Rwanda Social Security Board (RSSB) management says that the firm’s total assets under management stand at Rwf2.065 trillion, thanks in large part to a 14 percent increase in the financial year ended June 30.
This was announced in a media briefing on Thursday, September 14, as the institution presented its annual performance highlights. Regis Rugemanshuro, RSSB’s Chief Executive Officer, said the pension body registered a net profit of Rwf285.7 billion, a 22 percent increase compared to the 2022/2023 financial year.
Net return on investment increased by three percent totaling Rwf109.6 billion, while total benefits payout increased by 14 percent totaling up to Rwf163.7 billion.
Overall member contribution increased by 24 percent totaling up to Rwf352 billion, a step that further allows RSSB to optimize funds as well as improve the welfare of its members.
“Our mission remains the same; we are here to manage and promote social security in Rwanda, serving you with integrity, collaboration, and accountability,” Rugemanshuro said.
Since receiving its autonomy, Rugemanshuro said, RSSB continues to “embrace a member first, high performance, and operational excellence institution.”
“So far, we have up to six schemes, and we project this figure to keep increasing, as you might understand there were only two schemes at the start of RSSB,” he added.
“With the ongoing transformation, we are creating an organization with a harmonized structure, culture, process and procedures, and IT Systems that are fit for purpose to fulfill RSSB’s mandate and be a key contributor to the realization of Vision 2050 for the country.”
Officials from RSSB also said that pre-retirement saw a surge in contributions, particularly in medical scheme memberships.
Community-Based Health Insurance (CBHI) coverage reached record rates, with the City of Kigali leading the way with 92 percent. In the same period, EjoHeza subscribers and mandatory scheme contributions increased.
- Changing tack on investment
Despite the shift in asset mix, RSSB still plays a significant role in spurring Rwanda’s economic markets, according to Philippe Watrin, the Chief Investment Officer at RSSB.
Watrin said that under the new investment approach, RSSB is prioritizing fixed investments to spur returns but at the same time expand its socio-economic impact.
He said: “We continue to prioritize fixed investments due to the sustainable returns on the funds’ investment allocations, but we remain committed to boosting our social economic impact.”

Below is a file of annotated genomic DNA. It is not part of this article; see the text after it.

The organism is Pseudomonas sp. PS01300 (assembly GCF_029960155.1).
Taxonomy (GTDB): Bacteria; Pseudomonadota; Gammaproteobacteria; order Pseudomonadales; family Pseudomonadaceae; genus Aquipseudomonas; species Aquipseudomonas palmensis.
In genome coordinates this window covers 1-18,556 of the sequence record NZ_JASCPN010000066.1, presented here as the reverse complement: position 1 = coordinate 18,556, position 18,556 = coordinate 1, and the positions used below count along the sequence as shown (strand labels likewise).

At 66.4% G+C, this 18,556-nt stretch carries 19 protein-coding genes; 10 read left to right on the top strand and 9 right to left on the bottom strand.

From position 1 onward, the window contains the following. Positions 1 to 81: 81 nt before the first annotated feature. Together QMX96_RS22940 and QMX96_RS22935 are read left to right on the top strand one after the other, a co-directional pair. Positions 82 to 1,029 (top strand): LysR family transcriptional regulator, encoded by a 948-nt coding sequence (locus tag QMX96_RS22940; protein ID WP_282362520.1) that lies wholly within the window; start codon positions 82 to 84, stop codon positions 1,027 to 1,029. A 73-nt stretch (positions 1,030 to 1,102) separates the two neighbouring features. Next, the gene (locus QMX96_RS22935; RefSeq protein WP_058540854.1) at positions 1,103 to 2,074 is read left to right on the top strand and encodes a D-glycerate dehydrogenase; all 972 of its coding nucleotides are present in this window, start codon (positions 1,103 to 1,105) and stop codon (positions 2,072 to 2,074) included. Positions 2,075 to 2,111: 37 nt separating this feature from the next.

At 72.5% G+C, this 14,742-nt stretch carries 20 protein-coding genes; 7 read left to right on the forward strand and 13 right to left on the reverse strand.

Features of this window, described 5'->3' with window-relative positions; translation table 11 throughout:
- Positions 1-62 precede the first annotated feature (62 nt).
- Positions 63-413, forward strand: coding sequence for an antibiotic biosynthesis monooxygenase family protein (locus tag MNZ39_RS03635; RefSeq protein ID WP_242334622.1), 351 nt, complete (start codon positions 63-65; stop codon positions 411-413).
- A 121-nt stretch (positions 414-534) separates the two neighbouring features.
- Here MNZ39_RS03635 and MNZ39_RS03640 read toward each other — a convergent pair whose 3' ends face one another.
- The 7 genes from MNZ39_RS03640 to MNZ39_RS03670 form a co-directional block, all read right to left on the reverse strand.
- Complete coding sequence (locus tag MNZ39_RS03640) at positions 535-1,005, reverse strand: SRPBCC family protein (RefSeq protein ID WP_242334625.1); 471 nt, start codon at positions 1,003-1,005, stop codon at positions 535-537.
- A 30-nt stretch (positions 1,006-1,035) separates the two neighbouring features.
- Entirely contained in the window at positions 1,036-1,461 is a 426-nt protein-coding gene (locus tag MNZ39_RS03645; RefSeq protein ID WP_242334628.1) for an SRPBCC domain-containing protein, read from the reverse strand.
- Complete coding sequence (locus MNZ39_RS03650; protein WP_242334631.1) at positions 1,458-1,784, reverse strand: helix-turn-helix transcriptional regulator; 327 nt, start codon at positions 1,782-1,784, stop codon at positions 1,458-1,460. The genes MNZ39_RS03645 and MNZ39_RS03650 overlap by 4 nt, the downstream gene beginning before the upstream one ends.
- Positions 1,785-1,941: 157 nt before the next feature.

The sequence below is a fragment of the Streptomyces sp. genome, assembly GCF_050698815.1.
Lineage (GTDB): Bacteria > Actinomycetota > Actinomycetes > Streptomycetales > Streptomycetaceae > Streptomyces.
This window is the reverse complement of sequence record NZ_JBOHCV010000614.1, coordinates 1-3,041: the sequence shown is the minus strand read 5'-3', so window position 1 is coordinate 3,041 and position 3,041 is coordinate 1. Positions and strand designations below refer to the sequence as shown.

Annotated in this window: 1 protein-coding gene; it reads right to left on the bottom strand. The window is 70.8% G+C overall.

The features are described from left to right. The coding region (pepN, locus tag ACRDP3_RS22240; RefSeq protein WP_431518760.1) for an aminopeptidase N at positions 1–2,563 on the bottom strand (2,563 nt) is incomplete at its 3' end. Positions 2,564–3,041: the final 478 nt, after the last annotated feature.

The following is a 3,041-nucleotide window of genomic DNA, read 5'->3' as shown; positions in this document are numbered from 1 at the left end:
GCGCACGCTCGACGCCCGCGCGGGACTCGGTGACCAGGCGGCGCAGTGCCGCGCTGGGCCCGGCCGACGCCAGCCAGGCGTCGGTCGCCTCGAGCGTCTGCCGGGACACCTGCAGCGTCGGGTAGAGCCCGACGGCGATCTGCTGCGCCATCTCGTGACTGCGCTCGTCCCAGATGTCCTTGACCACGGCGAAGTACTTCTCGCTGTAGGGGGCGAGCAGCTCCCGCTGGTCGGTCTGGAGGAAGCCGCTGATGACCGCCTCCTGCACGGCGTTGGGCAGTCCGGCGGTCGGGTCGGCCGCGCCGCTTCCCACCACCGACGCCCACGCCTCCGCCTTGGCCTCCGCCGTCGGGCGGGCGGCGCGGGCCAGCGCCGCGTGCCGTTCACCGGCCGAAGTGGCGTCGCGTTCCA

For instance, he said, RSSB invested Rwf40 billion in three new companies – Zipline, Katapult Africa, and EABL – during the 2022/2023 financial year.
“These further cement our reach,” he said.
- Real estate investment paying off
It was noted that despite accounting for less than 15 percent of all the investment allocations, real estate investment is, relatively, performing.
Watrin said that some of RSSB’s major real estate investments like the Nyarutarama Plaza (current home to the Rwanda Food and Drug Authority), Grand Pension Plaza which is nearly at full occupancy, and some residential apartments are a testament to the strategic investment.
“Not only are they performing but we are also delivering quality. Past developments notably in the residential areas, we learned a lesson and we are aiming at having significant improvements in terms of procurement and project management of future projects.”
- Attracting best staff
In an earlier interview, Rugemanshuro said that RSSB wants to bring on board the best and brightest people into the country to work for its members (through better resource management) for improved profitability and welfare.
“RSSB has to be the most inspiring institution to work for if you really want to make an impact…We have actually managed to increase the salaries to be competitive enough in the industry. So, we hope those best and brightest can really come to work for RSSB in the country,” he said.
“You can have the money, the tools, but if you don’t have the best people, you are just wasting your time.”
- Going forward
“While we celebrate our successes from the last financial year, RSSB will continue to strive to deliver the institution’s mandate to the public through key targets that have been identified for the current fiscal year,” said Louise Kanyonga, the Board’s Deputy Chief Executive Officer.
“They include attaining 100 percent CBHI coverage by 2025, and we are also looking at four new initiatives to boost the saving culture. We also expect a growth in total contribution of Rwf378.28 billion, up from the current Rwf352 billion, in large part buoyed by our current investment strategy.”